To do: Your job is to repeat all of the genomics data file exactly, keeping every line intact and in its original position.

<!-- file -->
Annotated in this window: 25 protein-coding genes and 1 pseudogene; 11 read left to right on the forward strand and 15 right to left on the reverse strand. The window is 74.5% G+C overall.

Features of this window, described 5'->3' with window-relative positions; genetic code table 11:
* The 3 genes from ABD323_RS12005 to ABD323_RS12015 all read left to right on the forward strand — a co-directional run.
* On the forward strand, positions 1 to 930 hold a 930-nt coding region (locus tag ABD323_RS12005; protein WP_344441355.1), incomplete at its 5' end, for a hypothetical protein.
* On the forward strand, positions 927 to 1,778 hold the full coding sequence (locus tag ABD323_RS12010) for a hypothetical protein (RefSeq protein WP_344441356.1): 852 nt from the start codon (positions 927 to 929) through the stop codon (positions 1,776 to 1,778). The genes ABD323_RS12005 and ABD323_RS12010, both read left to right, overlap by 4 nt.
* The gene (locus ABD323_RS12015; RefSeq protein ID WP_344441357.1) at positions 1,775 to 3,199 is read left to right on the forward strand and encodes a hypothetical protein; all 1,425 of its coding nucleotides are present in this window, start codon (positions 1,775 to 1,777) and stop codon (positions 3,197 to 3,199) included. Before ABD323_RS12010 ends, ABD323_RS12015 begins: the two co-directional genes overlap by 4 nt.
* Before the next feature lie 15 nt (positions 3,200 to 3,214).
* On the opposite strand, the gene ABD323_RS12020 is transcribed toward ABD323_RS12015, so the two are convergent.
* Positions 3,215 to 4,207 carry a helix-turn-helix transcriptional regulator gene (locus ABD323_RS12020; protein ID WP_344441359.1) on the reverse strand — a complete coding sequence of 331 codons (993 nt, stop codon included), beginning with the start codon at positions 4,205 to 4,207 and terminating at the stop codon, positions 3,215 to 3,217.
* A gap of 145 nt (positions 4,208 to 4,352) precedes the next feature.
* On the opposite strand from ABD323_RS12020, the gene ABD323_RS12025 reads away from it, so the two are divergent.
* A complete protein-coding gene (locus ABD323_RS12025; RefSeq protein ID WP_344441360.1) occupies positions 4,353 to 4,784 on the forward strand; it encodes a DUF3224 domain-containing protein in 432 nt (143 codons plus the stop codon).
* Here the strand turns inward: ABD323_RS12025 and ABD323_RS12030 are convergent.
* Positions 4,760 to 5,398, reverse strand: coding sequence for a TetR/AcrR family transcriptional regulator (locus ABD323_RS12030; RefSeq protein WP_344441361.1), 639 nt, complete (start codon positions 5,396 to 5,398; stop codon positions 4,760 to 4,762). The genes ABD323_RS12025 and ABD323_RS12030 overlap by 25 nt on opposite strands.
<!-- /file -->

Annotated in this window: 25 protein-coding genes and 1 pseudogene; 11 read left to right on the forward strand and 15 right to left on the reverse strand. The window is 74.5% G+C overall.

Features of this window, described 5'->3' with window-relative positions; genetic code table 11:
* The 3 genes from ABD323_RS12005 to ABD323_RS12015 all read left to right on the forward strand — a co-directional run.
* On the forward strand, positions 1 to 930 hold a 930-nt coding region (locus tag ABD323_RS12005; protein WP_344441355.1), incomplete at its 5' end, for a hypothetical protein.
* On the forward strand, positions 927 to 1,778 hold the full coding sequence (locus tag ABD323_RS12010) for a hypothetical protein (RefSeq protein WP_344441356.1): 852 nt from the start codon (positions 927 to 929) through the stop codon (positions 1,776 to 1,778). The genes ABD323_RS12005 and ABD323_RS12010, both read left to right, overlap by 4 nt.
* The gene (locus ABD323_RS12015; RefSeq protein ID WP_344441357.1) at positions 1,775 to 3,199 is read left to right on the forward strand and encodes a hypothetical protein; all 1,425 of its coding nucleotides are present in this window, start codon (positions 1,775 to 1,777) and stop codon (positions 3,197 to 3,199) included. Before ABD323_RS12010 ends, ABD323_RS12015 begins: the two co-directional genes overlap by 4 nt.
* Before the next feature lie 15 nt (positions 3,200 to 3,214).
* On the opposite strand, the gene ABD323_RS12020 is transcribed toward ABD323_RS12015, so the two are convergent.
* Positions 3,215 to 4,207 carry a helix-turn-helix transcriptional regulator gene (locus ABD323_RS12020; protein ID WP_344441359.1) on the reverse strand — a complete coding sequence of 331 codons (993 nt, stop codon included), beginning with the start codon at positions 4,205 to 4,207 and terminating at the stop codon, positions 3,215 to 3,217.
* A gap of 145 nt (positions 4,208 to 4,352) precedes the next feature.
* On the opposite strand from ABD323_RS12020, the gene ABD323_RS12025 reads away from it, so the two are divergent.
* A complete protein-coding gene (locus ABD323_RS12025; RefSeq protein ID WP_344441360.1) occupies positions 4,353 to 4,784 on the forward strand; it encodes a DUF3224 domain-containing protein in 432 nt (143 codons plus the stop codon).
* Here the strand turns inward: ABD323_RS12025 and ABD323_RS12030 are convergent.
* Positions 4,760 to 5,398, reverse strand: coding sequence for a TetR/AcrR family transcriptional regulator (locus ABD323_RS12030; RefSeq protein WP_344441361.1), 639 nt, complete (start codon positions 5,396 to 5,398; stop codon positions 4,760 to 4,762). The genes ABD323_RS12025 and ABD323_RS12030 overlap by 25 nt on opposite strands.